This Peregrine close-up courtesy of Larry Jordan

In a move that’s sure to stir controversy far beyond the borders of California, federal officials have announced that henceforth, fledgling Peregrine Falcons won’t be relocated from nests built on bridges in the state. The move, which seems limited to just California, is meant to protect endangered shorebirds which have become favorite meals of the raptors. But it also means that some baby falcons are likely to plunge into a watery grave.

The ruling was handed down by the U.S. Fish and Wildlife Service, which granted permits to rescuers who moved Peregrine chicks away from bridges, more precarious spots than cliffs or buildings for young just learning to fly. Officials explain that the falcons sometimes prey on California Least Terns and Western Snowy Plovers, birds with dwindling numbers. The idea that is refraining from going to extraordinary lengths to rescue Peregrines may help other bird populations recover.

But some wildlife researchers note that just 40 years ago, less than a dozen Peregrines inhabited California, and the U.S. total was roughly 100 birds. Populations have rebounded to about 2,000 in the state and 10,000 nationally, and the birds are popular with people. Aside from the public’s distaste at letting baby Peregrines fall and drown, supporters suggest another reason for maintaining the rescues—that they’re largely carried out with private funds.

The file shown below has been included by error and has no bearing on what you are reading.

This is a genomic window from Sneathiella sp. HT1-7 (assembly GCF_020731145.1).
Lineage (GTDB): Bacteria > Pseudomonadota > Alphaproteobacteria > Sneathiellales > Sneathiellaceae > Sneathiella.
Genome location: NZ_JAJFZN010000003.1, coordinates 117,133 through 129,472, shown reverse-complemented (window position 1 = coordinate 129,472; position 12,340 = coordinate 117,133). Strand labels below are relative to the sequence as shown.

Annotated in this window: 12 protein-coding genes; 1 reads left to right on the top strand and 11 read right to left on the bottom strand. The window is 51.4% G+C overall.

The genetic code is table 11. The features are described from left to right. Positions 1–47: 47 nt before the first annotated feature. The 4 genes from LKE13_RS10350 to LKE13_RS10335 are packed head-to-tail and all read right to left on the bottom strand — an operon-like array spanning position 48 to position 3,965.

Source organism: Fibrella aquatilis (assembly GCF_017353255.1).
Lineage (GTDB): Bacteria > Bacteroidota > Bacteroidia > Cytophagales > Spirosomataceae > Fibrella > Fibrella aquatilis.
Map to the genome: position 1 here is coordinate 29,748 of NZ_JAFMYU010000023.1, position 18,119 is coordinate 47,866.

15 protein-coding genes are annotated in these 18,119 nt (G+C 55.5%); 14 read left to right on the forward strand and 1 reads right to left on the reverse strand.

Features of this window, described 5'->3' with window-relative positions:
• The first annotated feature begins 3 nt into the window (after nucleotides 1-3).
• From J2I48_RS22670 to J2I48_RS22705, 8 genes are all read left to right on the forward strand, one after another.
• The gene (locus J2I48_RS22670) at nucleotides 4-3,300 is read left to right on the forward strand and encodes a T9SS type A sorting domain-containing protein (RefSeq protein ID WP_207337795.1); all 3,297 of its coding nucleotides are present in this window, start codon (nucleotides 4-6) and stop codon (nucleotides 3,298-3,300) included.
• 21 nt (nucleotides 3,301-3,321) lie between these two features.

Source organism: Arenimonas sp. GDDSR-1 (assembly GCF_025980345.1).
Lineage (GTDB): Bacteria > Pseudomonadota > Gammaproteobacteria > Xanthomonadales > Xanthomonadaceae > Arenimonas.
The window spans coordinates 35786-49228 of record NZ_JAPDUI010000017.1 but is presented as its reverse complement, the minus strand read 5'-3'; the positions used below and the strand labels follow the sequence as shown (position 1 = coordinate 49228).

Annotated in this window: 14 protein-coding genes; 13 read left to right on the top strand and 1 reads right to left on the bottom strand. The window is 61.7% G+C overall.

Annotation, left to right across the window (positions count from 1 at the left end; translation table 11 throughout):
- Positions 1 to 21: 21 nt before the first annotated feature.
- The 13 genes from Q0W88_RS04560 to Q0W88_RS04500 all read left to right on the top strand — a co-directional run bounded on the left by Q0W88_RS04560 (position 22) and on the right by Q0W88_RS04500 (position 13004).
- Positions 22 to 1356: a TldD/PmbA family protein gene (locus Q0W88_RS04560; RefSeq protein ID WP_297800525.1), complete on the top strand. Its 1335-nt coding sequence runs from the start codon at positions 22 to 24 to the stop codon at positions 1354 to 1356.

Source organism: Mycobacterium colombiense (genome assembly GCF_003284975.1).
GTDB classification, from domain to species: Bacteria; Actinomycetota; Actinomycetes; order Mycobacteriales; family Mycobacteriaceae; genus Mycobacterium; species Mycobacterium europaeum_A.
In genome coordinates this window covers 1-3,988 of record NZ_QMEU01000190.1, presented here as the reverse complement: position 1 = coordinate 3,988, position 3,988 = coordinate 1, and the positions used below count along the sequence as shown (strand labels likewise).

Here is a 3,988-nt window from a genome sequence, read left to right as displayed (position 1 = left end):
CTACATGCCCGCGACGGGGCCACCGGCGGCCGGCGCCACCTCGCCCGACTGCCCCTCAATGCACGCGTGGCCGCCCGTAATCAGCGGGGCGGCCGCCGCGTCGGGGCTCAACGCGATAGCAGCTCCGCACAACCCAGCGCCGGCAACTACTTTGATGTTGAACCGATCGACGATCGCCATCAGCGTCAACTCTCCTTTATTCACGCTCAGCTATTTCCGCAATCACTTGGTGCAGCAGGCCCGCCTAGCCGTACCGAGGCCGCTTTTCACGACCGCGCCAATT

So far, USFWS hasn’t announced similar bans in other Peregrine hotspots. And they point out that sometimes, endangered species rebound so strongly that they endanger other species (such as Golden Eagles which decimated the population of Island Foxes in California’s Channel Islands). Birders love cute shorebirds, but they also love amazing raptors. What do you think?


Luckily, the Peregrine Falcons that Felonious Jive saw at Santa Cruz Island nest on cliffs, not bridges.

Written by Meredith Mann
The lowly Red-winged Blackbirds in suburban New York triggered Meredith Mann's interest in birds. Five years later, she's explored some of the the USA's coolest hotspots, from Plum Island in Massachusetts to the Magic Hedge in Chicago to the deserts of Fallon, Nevada. She recently migrated from the Windy City (where she proudly served as a Chicago Bird Collision Monitor, rescuing migrants from skyscrapers and sidewalks) to Philadelphia, where she plans to find new editing and writing gigs; keep up her cool-finds chronicle, Blog5B; and discover which cheesesteak really is the best. And she will accept any and all invitations to bird Cape May, NJ.